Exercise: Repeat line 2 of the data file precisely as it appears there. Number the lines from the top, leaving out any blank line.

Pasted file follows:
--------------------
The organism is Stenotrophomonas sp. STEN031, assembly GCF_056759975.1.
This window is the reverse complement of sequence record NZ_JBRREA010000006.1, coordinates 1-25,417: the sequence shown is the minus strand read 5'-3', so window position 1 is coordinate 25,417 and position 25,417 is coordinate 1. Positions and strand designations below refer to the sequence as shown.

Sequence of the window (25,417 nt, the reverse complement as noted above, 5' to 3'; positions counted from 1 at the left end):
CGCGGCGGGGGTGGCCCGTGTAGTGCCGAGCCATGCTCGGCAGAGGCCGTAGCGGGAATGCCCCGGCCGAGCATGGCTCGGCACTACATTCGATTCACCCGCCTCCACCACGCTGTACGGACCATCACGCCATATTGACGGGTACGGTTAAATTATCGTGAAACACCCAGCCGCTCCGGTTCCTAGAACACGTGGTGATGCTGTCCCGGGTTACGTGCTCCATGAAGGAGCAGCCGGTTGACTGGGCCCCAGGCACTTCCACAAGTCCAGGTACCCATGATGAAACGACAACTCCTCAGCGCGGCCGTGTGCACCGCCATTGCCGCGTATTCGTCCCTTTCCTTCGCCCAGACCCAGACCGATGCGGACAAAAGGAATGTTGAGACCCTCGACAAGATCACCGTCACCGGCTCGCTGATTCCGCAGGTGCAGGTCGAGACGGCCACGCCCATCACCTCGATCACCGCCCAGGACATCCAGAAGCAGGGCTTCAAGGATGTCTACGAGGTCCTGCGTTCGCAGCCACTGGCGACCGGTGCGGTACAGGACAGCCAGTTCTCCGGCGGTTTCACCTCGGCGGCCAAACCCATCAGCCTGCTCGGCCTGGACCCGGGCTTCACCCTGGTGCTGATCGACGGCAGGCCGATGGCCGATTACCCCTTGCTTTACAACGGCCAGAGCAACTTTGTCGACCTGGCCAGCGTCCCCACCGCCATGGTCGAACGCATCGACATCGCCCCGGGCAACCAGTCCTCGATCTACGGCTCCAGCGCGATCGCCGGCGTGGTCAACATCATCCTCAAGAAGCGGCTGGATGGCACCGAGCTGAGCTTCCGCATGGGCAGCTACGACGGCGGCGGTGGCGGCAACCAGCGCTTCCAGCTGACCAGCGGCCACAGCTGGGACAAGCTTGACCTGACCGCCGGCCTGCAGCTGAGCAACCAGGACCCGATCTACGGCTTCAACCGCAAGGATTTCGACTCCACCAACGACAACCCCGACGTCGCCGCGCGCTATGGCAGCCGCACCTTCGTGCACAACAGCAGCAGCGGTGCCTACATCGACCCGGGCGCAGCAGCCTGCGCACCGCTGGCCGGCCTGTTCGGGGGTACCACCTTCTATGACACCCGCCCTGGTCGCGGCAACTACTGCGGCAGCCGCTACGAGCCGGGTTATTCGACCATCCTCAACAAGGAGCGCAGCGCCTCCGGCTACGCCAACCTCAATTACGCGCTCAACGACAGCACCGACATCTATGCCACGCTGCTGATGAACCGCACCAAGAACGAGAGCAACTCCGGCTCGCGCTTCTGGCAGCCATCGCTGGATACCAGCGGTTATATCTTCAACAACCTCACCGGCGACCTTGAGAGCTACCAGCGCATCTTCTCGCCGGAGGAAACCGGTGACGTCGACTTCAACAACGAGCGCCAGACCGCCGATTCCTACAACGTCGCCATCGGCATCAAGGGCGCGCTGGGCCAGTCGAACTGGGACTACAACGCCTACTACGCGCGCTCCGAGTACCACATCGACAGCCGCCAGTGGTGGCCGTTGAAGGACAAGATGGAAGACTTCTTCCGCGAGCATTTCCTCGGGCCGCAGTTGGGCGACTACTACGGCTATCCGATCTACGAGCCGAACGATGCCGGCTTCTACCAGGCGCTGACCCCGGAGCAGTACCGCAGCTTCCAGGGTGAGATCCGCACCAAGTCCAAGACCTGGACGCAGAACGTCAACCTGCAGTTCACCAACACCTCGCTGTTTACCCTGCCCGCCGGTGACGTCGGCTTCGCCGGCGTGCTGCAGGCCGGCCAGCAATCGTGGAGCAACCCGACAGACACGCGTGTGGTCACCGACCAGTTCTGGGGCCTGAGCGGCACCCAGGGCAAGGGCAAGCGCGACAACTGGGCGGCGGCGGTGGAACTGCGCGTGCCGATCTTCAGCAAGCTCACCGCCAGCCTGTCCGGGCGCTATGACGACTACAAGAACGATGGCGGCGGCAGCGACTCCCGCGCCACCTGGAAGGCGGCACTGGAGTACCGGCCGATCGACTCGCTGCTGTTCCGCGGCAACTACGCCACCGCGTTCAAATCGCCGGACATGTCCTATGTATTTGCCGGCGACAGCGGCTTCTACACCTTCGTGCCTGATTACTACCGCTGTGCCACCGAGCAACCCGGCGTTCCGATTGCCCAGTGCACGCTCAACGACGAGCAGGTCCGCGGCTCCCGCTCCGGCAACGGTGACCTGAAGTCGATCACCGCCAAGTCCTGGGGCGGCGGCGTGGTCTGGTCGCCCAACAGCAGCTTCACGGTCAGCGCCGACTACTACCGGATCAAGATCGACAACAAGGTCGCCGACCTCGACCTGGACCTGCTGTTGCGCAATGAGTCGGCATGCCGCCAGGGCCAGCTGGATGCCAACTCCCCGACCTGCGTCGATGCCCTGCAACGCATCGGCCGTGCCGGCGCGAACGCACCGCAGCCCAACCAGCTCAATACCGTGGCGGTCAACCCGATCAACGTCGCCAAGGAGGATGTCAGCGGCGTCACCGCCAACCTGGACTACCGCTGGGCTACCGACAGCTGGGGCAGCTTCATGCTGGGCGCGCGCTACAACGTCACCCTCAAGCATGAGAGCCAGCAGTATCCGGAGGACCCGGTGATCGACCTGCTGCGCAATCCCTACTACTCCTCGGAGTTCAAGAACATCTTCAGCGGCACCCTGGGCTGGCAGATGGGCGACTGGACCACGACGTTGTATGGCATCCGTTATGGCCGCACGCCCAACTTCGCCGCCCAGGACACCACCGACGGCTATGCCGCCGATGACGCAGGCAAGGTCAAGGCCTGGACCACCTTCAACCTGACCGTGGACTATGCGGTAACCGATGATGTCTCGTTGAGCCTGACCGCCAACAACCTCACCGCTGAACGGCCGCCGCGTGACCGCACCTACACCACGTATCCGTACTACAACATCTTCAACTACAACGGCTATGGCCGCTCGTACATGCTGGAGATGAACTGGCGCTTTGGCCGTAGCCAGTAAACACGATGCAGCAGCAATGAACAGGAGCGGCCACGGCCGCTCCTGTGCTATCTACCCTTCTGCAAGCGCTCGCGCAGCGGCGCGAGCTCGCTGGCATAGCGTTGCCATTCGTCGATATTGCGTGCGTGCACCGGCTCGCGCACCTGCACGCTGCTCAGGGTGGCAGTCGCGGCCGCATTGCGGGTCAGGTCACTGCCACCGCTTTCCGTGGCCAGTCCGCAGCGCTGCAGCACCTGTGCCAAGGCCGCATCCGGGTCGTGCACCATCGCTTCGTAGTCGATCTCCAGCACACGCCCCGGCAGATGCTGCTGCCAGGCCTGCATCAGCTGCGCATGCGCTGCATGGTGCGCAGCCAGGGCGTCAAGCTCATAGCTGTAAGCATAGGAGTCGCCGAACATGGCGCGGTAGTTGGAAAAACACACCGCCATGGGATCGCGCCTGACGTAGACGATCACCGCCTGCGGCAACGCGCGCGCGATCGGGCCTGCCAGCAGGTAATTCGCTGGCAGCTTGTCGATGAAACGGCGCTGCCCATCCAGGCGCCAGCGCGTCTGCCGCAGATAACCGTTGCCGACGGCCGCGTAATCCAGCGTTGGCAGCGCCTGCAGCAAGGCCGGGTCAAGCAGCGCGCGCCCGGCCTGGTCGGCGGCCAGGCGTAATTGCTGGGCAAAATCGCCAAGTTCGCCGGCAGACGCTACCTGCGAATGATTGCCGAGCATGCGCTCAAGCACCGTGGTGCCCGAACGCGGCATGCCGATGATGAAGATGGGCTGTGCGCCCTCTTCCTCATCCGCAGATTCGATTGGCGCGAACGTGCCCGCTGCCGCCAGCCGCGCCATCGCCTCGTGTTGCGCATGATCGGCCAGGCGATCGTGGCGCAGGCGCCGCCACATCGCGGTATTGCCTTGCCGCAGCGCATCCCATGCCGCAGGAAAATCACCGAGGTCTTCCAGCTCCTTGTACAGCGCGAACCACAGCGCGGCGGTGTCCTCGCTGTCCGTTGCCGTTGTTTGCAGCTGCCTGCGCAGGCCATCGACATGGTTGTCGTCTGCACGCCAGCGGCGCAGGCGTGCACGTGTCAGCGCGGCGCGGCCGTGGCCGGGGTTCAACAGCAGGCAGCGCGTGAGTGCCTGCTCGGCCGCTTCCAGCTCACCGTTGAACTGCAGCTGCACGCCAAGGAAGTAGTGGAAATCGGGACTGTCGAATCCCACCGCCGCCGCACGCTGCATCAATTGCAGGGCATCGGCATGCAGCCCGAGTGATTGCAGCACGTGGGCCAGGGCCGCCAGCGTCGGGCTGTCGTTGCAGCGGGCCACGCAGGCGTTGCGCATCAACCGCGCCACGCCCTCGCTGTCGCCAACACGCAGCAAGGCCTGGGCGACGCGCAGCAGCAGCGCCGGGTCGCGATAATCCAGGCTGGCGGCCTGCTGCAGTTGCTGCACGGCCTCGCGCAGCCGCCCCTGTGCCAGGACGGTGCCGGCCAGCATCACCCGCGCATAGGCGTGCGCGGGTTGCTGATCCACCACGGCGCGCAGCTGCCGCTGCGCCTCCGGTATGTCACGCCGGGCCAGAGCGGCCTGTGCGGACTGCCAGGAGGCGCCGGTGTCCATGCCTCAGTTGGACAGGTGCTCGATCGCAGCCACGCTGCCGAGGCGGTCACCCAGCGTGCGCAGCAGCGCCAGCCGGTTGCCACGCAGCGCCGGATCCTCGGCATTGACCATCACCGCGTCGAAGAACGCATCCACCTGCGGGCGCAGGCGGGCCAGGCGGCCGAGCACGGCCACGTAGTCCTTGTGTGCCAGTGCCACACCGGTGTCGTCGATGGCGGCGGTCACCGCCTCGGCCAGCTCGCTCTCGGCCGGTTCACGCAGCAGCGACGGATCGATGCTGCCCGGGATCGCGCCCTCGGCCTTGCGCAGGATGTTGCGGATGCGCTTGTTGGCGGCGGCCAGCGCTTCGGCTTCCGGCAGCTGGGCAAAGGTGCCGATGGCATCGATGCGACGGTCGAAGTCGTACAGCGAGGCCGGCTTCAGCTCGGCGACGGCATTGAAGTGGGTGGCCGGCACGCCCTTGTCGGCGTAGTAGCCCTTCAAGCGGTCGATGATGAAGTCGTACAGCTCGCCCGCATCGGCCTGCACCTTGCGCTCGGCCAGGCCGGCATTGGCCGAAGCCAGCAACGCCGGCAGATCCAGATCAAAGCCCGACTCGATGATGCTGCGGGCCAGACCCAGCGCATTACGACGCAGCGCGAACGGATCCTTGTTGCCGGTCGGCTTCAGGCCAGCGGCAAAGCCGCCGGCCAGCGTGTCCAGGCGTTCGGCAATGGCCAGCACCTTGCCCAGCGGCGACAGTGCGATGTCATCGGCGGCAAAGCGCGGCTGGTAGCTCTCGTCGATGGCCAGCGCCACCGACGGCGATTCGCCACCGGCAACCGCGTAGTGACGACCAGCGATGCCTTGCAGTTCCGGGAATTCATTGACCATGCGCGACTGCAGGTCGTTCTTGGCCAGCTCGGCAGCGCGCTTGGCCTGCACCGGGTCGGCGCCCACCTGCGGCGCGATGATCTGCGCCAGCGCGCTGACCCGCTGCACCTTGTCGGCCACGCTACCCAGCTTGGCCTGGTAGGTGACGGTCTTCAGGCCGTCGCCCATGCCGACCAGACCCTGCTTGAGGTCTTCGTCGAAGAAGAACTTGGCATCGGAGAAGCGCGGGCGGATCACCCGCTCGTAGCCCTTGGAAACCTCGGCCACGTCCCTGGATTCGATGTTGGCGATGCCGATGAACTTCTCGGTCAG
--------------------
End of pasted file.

This window is the reverse complement of sequence record NZ_JBRREA010000006.1, coordinates 1-25,417: the sequence shown is the minus strand read 5'-3', so window position 1 is coordinate 25,417 and position 25,417 is coordinate 1. Positions and strand designations below refer to the sequence as shown.